• Fit Criterion:Actual valid sterling currency received by the product shall be equal to value of revenue recorded.

  • Consider applying a business toleranceActual valid sterling currency received by the product shall be at least 99% of the value of revenue recorded.(ie the customer may be unwilling to invest sufficient money in the system to differentiate between ALL world currencies.) Problems???


Functional fit criteria
Functional Fit Criteria

  • A functional requirement describes system functionality.

  • Fit criteria needs NO scale of measure.

  • It simply ensures that the function has been successfully carried out.

  • Description:The product shall record the weather station readings.

  • Fit Criterion:The recorded weather station readings shall match the readings sent by the weather station.


Non functional fit criteria
Non Functional Fit Criteria

  • Some NFRs may at first seem hard to quantify.

  • If you CANNOT quantify the requirement then you should reconsider its value.

  • DescriptionThe product shall be user friendly

  • Fit Criterion:New users shall be able to add, change and delete roads within 30 minutes of their first attempt at using the product.


Product failure
Product Failure?

  • We can also find fit criterion by asking the customer what they would consider a failure in meeting the requirement.

  • DescriptionThe product must produce the road de-icing schedule in an acceptable time.

  • The client considers a wait of > 15 seconds unacceptable. Therefore:The road de-icing schedule shall be available to the engineer within 15 seconds for 90% of the times that it is produced. The remaining times it will be available within 20 seconds.


Usability
Usability

  • The product shall be intuitive and self-explanatory.

  • What is meant by intuitive?

    • A road engineer shall be able to produce a correct de-icing forecast within ten minutes of encountering the product for the first time.

    • Nine out of ten road engineers shall be able to successfully complete [list of selected items] after one day’s training.

  • What would you do to the following “requirements”?

    • Teachers shall be able to easily enter grades into the grade management system.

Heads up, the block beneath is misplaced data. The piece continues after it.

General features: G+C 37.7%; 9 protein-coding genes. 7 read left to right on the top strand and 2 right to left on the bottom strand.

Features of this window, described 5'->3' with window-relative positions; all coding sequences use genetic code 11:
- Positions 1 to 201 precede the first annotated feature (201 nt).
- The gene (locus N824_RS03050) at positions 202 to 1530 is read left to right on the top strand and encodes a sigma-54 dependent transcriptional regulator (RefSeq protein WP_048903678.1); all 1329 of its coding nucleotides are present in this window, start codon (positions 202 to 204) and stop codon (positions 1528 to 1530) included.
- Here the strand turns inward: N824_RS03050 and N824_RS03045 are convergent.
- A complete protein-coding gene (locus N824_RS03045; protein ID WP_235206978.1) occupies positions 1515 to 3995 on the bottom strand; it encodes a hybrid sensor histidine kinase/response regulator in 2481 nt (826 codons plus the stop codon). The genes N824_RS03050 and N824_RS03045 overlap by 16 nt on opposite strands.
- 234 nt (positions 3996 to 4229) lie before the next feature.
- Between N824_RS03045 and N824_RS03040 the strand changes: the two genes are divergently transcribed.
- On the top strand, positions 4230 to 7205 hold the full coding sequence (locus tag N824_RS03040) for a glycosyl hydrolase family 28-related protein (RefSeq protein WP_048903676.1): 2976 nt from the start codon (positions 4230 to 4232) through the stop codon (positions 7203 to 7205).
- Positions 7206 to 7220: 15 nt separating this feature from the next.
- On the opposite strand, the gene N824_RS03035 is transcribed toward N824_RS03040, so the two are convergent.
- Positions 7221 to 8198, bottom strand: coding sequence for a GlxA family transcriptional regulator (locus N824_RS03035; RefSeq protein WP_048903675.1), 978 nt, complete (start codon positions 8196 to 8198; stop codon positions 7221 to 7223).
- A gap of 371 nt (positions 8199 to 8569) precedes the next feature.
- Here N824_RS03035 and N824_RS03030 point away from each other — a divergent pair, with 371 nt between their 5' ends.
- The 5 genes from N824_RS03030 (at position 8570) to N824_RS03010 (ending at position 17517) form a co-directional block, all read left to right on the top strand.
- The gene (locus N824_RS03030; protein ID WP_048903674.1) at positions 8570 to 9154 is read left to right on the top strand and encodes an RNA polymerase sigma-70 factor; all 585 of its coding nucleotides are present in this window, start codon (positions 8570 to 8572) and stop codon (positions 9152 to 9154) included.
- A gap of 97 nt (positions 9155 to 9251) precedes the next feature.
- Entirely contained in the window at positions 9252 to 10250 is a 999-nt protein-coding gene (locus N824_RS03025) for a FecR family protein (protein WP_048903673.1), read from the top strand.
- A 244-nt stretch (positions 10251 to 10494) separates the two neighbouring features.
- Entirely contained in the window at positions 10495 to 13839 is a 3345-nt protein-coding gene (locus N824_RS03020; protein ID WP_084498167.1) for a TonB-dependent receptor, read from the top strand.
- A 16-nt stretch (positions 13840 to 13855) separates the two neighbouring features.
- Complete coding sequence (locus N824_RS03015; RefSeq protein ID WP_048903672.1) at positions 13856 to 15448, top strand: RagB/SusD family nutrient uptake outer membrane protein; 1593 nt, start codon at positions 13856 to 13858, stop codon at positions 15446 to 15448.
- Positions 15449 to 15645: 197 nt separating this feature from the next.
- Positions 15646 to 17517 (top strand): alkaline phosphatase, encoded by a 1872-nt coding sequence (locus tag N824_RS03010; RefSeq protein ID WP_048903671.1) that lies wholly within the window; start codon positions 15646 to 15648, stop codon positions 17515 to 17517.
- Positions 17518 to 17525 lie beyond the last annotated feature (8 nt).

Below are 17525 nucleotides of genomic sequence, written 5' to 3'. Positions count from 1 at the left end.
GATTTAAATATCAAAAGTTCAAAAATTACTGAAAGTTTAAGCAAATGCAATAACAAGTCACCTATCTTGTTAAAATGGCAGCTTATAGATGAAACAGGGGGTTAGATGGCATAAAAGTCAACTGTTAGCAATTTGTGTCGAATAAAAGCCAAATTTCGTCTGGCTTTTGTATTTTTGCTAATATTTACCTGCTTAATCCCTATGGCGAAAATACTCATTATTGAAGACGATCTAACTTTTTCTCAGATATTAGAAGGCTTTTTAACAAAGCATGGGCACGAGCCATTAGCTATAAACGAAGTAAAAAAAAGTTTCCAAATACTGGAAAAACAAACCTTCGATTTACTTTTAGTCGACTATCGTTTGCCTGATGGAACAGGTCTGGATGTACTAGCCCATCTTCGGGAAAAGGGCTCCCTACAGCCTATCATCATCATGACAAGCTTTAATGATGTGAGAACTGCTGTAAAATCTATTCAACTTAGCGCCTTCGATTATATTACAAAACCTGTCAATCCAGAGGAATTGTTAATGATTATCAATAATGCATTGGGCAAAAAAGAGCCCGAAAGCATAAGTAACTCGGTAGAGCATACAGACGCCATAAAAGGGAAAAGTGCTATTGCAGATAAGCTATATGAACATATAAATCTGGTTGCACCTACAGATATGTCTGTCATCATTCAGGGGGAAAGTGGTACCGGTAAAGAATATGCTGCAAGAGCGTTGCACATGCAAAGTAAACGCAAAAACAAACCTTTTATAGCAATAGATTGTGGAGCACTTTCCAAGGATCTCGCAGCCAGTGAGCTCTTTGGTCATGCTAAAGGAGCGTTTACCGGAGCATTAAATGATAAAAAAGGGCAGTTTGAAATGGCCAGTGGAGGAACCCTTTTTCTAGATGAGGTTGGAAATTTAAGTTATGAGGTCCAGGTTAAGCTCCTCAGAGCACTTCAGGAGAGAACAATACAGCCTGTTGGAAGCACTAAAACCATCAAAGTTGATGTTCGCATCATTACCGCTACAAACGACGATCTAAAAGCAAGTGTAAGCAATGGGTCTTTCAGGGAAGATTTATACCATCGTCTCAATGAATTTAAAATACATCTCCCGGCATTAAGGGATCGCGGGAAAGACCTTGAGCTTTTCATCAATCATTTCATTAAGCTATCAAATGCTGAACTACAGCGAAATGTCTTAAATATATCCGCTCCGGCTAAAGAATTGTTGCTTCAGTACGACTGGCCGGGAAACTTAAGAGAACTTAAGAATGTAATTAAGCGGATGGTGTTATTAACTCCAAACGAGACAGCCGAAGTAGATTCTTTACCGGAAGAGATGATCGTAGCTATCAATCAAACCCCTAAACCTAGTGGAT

• The pilot shall be able to intuitively interpret the warning signals.


User s bill of rights karat 1998
User’s Bill of Rights (Karat 1998)

  • The user is always right. If there is a problem with the use of the system, the system is the problem, not the user.

  • The user has the right to easily install and uninstall software and hardware systems without negative consequences.

  • The user has a right to a system that performs exactly as promised.

  • The user has a right to easy-to-use instructions (user guides, online or contextual help, error messages) for understanding and utilizing a system to achieve desired goals and recover efficiently and gracefully from problem situations.


User s bill of rights karat 19981
User’s Bill of Rights (Karat 1998)

  • The user has a right to be in control of the system and to be able to get the system to respond to a request for attention.

  • The user has the right to a system that provides clear, understandable, and accurate information regarding the task it is performing and the progress toward completion.

  • The user has a right to be clearly informed about all system requirements for successfully using software or hardware.

  • The user has a right to know the limits of the system’s capabilities.


User s bill of rights karat 19982
User’s Bill of Rights (Karat 1998)

  • The user has a right to communicate with the technology provider and receive a thoughtful and helpful response when raising concerns.

  • The user should be the master of software and hardware technology, not vice versa. Products should be natural and intuitive to use.


Performance requirements
Performance Requirements

  • Performance requirements describe characteristics such as response time, throughput, & space considerations.

  • Example:The response shall be fast enough to avoid interrupting the user’s flow of thoughts.

    Fit criterion:The response time shall be no more than 1.5 seconds for 95% of responses, and no more than 4 seconds for the remainder.